Saudi Arabia Introduces Painful Budget Cuts and Tax Increases

Amid geopolitical games, working-class Saudis are asked to sacrifice to make up for the state deficit.

  • By webmaster | May 11, 2020,4:39 pm
Saudi Arabia Introduces Painful Budget Cuts and Tax Increases

The government of Saudi Arabia announced today it will implement new “painful” measures as the Kingdom attempts to mitigate its economic woes. The kingdom will increase its value-added tax from 5% to 15% starting on July 1, meaning prices on all products in the country will rise as consumers will pay more taxes on daily consumption.

The tax increase comes with a cut in the 1,000 riyals (roughly $265) per month allowance for state employees intended to assist with living costs.

In a statement, Saudi Finance Minister Mohammed al-Jadaan said, “These measures are painful but necessary to maintain financial and economic stability over [the] medium to long term … and overcome the unprecedented coronavirus crisis with the least damage possible.”

Economic difficulties

The announced changes will likely be unpopular but provide an indication of the difficult position Saudi Arabia is in. With oil prices at unprecedented lows and supply overflowing, the Saudis face a significant gap in their national budget. 

In December 2019, the Saudi government had proposed a $272 billion national budget, with a predicted deficit of 6.4%. The country was preparing to spend roughly a trillion riyals while expecting revenues of 833 billion riyals.

However, the government presented the predicted deficit and the ambitious national budget just as oil prices were starting their downward slide. As news of the COVID-19 virus spread and countries started implementing lockdowns and curfews, the demand for oil plummeted even as Saudi and Russian negotiators failed to agree on a production cut that could have helped mitigate the collapse of prices.

The country now faces a large deficit and shrinking foreign cash reserves as the country is expecting its largest fall in growth since the turn of the millennium. Facing a 3.2% contraction in the Saudi economy, ratings agency Moody’s downgraded the country’s sovereign outlook from “stable” to “negative” on May 4 because of “the uncertainty regarding the degree to which the government will be able to offset its oil revenue losses and stabilize its debt burden and assets in the medium term.”

Calculated risk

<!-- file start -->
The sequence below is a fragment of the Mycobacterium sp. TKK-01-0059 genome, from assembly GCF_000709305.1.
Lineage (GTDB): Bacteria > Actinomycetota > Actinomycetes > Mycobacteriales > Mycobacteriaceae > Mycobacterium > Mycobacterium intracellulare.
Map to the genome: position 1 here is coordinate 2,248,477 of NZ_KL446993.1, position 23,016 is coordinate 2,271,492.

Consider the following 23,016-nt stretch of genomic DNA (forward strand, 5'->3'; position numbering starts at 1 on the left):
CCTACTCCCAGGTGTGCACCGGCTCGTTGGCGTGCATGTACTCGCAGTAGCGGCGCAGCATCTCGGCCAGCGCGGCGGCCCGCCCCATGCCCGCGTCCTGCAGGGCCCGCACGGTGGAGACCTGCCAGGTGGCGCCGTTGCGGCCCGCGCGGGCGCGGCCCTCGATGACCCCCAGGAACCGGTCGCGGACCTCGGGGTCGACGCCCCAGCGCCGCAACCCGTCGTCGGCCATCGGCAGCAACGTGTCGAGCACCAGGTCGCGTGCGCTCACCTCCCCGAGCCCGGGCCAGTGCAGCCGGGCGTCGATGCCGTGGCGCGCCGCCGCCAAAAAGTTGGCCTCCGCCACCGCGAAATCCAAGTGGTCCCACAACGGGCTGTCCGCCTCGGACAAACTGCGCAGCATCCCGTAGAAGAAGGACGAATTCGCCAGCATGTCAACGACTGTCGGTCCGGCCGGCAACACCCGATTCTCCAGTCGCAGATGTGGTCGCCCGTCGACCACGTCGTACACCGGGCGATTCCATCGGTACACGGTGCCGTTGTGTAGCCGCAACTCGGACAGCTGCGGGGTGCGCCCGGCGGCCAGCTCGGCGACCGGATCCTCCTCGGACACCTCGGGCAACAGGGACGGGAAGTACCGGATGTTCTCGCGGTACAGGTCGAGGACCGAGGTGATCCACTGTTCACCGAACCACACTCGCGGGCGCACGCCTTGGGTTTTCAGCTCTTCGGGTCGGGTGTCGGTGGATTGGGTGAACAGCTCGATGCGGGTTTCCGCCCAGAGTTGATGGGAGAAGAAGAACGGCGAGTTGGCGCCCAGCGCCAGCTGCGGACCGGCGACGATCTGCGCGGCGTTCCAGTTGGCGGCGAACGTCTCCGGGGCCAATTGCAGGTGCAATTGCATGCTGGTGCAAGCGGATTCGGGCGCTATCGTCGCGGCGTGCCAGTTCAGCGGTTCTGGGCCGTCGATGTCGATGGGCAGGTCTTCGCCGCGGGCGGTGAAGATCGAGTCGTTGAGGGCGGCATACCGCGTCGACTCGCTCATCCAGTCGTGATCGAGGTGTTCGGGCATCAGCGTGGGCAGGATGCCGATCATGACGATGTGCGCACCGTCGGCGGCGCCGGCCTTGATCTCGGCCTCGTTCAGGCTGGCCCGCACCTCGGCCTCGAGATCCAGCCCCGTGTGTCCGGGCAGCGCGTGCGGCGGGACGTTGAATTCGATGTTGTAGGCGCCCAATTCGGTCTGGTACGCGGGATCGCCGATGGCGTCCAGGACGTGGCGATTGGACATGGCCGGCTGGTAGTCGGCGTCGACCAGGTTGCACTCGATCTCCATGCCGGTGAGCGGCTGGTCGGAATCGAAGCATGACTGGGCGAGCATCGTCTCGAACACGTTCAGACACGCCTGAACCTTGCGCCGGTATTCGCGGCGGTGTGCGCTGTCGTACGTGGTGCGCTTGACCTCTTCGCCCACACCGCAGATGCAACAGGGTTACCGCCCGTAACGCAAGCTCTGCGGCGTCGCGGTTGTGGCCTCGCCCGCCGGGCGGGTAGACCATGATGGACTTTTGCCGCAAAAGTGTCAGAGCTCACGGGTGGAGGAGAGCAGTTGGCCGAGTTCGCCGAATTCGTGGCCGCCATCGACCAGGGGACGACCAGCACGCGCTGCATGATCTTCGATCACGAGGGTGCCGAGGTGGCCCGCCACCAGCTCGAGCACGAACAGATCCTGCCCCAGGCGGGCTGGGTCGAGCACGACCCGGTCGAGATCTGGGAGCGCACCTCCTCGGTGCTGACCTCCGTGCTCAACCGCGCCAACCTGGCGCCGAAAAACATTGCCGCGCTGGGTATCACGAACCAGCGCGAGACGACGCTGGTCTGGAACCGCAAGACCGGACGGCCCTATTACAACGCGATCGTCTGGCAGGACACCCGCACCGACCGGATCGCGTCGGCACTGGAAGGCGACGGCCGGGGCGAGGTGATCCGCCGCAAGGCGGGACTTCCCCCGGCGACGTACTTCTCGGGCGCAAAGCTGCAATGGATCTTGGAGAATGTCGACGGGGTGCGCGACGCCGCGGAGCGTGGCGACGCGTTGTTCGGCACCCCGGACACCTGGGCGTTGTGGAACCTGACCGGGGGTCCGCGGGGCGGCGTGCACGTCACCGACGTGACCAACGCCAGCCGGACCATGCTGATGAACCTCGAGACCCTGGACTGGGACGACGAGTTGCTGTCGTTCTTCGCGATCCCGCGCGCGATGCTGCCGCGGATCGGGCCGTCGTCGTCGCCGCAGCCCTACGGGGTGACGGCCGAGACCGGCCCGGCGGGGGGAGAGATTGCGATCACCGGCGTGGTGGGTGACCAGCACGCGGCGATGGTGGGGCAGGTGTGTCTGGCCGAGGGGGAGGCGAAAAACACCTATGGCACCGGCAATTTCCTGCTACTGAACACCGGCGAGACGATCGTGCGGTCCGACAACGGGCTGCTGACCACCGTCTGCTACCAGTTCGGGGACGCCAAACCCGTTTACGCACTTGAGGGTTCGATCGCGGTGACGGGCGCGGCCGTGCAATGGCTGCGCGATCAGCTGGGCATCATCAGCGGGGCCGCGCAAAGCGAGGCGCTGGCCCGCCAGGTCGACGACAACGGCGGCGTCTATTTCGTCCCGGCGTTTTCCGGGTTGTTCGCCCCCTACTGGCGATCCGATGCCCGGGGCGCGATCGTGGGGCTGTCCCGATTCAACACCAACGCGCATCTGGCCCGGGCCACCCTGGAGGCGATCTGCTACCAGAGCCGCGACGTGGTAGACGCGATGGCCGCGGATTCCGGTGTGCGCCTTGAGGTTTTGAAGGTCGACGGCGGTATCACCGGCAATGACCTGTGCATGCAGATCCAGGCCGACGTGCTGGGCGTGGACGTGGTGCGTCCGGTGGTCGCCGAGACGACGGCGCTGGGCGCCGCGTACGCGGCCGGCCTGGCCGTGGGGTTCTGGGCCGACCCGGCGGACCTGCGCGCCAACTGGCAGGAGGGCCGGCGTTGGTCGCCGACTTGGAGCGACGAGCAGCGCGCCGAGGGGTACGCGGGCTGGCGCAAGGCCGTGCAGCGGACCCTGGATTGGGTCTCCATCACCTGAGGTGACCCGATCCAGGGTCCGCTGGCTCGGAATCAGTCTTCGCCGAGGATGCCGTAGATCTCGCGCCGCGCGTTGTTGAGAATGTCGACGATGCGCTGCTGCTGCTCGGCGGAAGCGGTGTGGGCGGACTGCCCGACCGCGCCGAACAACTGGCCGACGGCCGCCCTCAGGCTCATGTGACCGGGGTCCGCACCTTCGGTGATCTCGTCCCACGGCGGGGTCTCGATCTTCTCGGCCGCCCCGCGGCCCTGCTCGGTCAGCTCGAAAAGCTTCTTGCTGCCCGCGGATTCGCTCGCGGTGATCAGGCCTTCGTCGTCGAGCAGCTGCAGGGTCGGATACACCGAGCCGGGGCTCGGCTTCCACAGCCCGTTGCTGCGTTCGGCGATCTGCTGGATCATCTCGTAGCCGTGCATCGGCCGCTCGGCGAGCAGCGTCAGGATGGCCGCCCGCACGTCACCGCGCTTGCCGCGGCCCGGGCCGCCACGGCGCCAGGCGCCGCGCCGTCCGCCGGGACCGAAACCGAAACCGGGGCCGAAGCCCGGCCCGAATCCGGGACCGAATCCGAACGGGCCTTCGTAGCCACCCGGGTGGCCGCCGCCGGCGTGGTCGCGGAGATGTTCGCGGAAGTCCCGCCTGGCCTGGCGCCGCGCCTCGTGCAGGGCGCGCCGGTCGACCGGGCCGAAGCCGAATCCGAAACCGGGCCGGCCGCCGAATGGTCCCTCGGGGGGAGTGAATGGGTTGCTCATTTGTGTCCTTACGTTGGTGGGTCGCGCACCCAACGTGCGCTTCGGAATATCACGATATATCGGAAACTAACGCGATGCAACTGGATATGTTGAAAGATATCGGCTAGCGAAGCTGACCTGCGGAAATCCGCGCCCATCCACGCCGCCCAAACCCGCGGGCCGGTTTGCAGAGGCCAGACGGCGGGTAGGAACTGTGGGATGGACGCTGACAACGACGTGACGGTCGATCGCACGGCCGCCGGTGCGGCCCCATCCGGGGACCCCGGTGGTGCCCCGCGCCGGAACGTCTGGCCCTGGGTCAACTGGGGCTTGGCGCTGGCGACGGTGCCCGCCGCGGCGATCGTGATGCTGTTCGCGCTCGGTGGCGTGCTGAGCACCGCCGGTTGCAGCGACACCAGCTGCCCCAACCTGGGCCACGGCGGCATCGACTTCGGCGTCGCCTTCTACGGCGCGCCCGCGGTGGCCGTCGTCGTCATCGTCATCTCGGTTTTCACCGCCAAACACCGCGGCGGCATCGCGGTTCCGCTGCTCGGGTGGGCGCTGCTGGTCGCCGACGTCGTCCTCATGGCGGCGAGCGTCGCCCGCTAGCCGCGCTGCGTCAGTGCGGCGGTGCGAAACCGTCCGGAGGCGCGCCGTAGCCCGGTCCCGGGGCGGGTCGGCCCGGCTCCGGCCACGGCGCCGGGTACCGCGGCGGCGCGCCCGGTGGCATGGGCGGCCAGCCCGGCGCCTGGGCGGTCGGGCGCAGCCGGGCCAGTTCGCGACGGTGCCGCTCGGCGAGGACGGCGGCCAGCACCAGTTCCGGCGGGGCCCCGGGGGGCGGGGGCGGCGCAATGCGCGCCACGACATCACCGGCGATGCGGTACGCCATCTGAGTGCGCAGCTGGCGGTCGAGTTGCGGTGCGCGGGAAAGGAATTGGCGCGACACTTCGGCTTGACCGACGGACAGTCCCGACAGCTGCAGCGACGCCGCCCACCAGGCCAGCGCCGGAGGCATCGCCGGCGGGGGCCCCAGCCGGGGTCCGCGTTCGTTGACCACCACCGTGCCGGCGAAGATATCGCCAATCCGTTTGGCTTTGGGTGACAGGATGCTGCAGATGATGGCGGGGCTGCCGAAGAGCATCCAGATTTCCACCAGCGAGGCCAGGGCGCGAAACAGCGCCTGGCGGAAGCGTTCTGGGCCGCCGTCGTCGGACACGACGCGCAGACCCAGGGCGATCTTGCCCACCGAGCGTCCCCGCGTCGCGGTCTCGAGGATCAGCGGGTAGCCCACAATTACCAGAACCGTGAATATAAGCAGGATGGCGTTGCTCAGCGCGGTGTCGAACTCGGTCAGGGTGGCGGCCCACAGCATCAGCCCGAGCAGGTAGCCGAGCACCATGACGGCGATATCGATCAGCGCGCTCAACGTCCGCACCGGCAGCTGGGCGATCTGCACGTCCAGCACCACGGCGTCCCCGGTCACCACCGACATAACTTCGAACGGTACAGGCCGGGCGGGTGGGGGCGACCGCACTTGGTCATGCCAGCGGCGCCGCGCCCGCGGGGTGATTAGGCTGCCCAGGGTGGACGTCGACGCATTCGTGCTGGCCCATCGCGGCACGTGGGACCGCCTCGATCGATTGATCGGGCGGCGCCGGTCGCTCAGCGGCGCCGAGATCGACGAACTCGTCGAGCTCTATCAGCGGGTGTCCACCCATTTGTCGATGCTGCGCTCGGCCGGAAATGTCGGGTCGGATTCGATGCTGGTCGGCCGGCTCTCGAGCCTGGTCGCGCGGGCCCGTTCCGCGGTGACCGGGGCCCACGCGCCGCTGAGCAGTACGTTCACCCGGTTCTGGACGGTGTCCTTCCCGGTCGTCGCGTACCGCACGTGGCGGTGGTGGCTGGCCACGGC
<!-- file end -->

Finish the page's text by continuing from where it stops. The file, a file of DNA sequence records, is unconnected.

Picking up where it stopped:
Saudi Arabia is suffering from low oil prices, but is certainly not a powerless victim in the matter. The failure of Saudi-Russo negotiations in an effort to establish a production cut appears to have not been an accident. Both Russia and Saudi Arabia can produce oil at a relatively low cost and both countries appear to have made a calculated gamble in order to gain market share in the long term.

The current collapse in oil prices is felt the worst in the United States, where smaller-scale shale gas companies produce some of the highest-cost oil. By forcing oil prices down, Riyadh and Moscow appear to have attempted to eliminate its debt-ridden competition in the US. The collapse of the US shale gas industry would mean Russia and Saudi Arabia will have increased their relative market share after the fallout of the pandemic eases.

The ploy appears to be working. American shale gas is in deep trouble as the cost of producing a barrel of oil now costs significantly more than what it sells for. Because shale gas companies usually take on large amounts of debt to finance the purchase of oil fields and finance start-up costs, the industry is feeling the pain. Many US companies are facing bankruptcies as oil wells could be shuttered indefinitely.

Taxing the poor?

As small-scale US oil producers are starting to shut-in their wells, the Saudi gamble appears to be working. But as Saudi competitors start to crumble, its own proposed measure could cause a backlash in the country. By addressing deficits through value-added taxes and cutting benefits to state-employees, the Saudis appear to be shifting the burden onto their own middle class and the poor.

Value-added taxes disproportionately affect the poor, as more of their income goes directly to the purchase of goods. While VAT in the kingdom was significantly lower than in most countries, a 10% increase in prices could be problematic for the country’s least fortunate.

In a country that does not have any personal income taxes, the increase in VAT clearly indicates the burden of the deficit will have to come from the pockets of the country’s working classes. A small income tax on top earners would undoubtedly increase tax revenue much more, revealing that a choice was made to target a less fortunate but less powerful section of society instead.

London-based Arabic newspaper Asharq Al-Awsat obtained a document revealing that Saudi labor laws will be loosened, allowing private companies to cut wages by 40% and making it easier to fire staff. Outside of the private sector, state employees will now have to survive without the monthly allowance of 1,000 riyals (roughly 10% of an average salary) while they will see a rise in the prices on all consumer goods because of the tripling of value-added taxes.


Read also: UAE Assures Citizens It Will Not Follow Saudi Arabia by Raising VAT

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